Game of Thrones: "Dangerous and efficacious"
Now that war has finally arrived in the second to last episode, "Blackwater," we wait for the final episode in Season 2 of HBO's Game of Thrones, airing next week, to get a peek (and some closure) at our characters' resolutions.
Tyrion's loyal guard, Bronn (Jerome Flynn), shoots a fire-arrow to light the "wildfire" trap
It's been a long journey, this Season 2 of Game of Thrones. I've had to adjust my expectations. We've traveled far on this treacherous road, experienced the good, the bad and the ugly... OK, well not so much the good but who's keeping score?
Speaking of keeping score, how many beheadings in last night's episode? There were at least two although I can't be sure because at some point I just closed my eyes. One was particularly gruesome with stuff shooting out everywhere.
The point is, Game of Thrones is kind of like befriending an outlaw, or a crazed megalomaniacal ruler from another time. At first, you enjoy hearing stories while downing glasses of red wine but by the end of the evening (season) you're not really sure you're friends anymore. Suddenly, it's the same story, always, about their path to glory and it's littered with just a few too many heads on spikes.
If Game of Thrones has taught us anything it's that history is gruesome. OK, it's not real history but quasi-history, but still the message is clear.
During last night's episode, the Battle of the "Blackwater," it occurred to me: the water is black. Is it really black or is that just a figure of speech? According to this beautifully illustrated, detailed map -- the seas in GOT are actually black. Last night's battle in "Blackwater Bay" had some spectacular moments: as Stannis' fleet stormed King's Landing to take the Iron Throne, Tyrion let a fire fury meet their ships. Tyrion's master plan was to line the water with "wildfire" dumped from a decoy/ghost ship so when Stannis' fleet got too close, his trusty loyal knight, Bronn, shot a flaming arrow into the ship, which led to a massive CGI explosion in green that was pretty spectacular. Even though we saw hints of this coming earlier in the season when Tyrion met with the pyromancers, it was still spectacular.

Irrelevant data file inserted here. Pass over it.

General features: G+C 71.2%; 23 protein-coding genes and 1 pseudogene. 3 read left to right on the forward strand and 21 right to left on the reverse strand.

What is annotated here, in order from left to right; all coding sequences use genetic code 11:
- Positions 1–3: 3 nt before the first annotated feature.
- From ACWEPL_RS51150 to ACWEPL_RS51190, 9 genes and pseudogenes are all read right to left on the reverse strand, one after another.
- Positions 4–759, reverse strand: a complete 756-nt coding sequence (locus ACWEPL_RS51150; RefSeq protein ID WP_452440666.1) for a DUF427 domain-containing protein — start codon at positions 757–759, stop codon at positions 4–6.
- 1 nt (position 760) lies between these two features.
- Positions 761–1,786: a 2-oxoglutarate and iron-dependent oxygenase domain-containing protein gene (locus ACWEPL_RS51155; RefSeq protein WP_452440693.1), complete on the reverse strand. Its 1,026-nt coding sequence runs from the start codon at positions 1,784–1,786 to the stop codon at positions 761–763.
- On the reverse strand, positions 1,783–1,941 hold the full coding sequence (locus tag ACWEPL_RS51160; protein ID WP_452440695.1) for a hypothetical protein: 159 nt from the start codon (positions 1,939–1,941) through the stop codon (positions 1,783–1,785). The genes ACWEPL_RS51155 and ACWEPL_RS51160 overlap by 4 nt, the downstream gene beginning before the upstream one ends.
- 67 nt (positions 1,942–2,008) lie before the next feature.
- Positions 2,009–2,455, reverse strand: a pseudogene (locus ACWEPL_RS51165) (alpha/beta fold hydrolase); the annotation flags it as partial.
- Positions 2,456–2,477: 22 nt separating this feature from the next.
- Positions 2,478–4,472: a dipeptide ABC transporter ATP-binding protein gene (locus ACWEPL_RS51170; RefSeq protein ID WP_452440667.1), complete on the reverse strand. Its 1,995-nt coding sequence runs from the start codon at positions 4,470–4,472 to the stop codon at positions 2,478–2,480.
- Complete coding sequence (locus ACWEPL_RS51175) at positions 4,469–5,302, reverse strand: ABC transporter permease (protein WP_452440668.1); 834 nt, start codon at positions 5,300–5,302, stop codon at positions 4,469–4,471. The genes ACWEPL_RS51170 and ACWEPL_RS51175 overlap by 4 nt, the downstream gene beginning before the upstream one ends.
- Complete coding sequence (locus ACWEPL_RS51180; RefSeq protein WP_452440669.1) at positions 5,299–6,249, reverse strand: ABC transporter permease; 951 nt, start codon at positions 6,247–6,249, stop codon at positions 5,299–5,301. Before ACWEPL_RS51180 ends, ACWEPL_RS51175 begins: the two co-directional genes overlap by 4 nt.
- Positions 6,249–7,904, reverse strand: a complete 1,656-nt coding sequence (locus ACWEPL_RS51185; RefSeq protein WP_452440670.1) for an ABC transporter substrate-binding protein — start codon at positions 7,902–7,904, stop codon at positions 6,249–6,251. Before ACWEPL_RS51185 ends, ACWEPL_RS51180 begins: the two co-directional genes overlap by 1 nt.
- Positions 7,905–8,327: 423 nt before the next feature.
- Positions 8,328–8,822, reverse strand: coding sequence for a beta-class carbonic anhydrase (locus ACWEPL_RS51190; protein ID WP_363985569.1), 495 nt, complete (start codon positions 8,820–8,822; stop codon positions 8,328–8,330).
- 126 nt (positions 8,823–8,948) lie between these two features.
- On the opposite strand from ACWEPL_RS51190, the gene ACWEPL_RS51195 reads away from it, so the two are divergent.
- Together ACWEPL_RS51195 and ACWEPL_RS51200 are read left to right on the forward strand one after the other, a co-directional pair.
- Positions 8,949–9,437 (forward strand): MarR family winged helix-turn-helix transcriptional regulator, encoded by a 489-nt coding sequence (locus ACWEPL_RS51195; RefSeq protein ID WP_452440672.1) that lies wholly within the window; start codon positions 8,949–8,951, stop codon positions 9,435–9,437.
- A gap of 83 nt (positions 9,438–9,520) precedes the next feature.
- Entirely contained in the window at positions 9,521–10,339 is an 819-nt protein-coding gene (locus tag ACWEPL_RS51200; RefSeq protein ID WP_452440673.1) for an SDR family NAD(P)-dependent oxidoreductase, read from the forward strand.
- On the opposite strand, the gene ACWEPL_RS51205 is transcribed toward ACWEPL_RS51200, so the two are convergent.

What followed next was a big battle. That's the long and short of it. Knights stormed the castle keep and the psycho-king that is Joffrey, fled like we knew he would. (Is it so wrong to wish so ardently for a character's demise? I still believe it's the chief reason many viewers watch.) Tyrion stepped up to lead the army and all was going well until a knight from the Kingsguard slashed his face. It's unclear if this was Tywin's army or his own (possibly a double-cross from someone on the inside?). We all hope, and suspect, that Tyrion will survive the night. Maybe Shae can rescue him. She is one bada** mistress, she carries a dagger strapped to her ankle. This is no dumb girl.
While watching Game of Thrones on my flat-panel TV from the comfort of my couch I am struck with two things: thank god I was not around in prehistory before you could do things like drive your car to Starbucks, get your iced coffee, drive home, think about what it means to be an English major (and MFA in creative writing), and actually place a value on literature so that one day -- a day like today, Memorial Day, happily write recaps about a far more brutal time. All from the comfort of a modern home.
Still, Game of Thrones reminds us of the primordial qualities in all of us. Families still fight and bicker (but hopefully do not bring a vile of "essence of Nightshade" to the Thanksgiving table with the warning that it is "as dangerous as it is efficacious"); and office politics can get nasty (although most of the beheadings are metaphorical, thank goodness!); and dragons are long ago extinct (just go with it, note: this is me being sarcastic, I know dragons are fictional! Right! Right?) but that's just it: Game of Thrones is pure fantasy escapism. HBO delivers with Game of Thrones.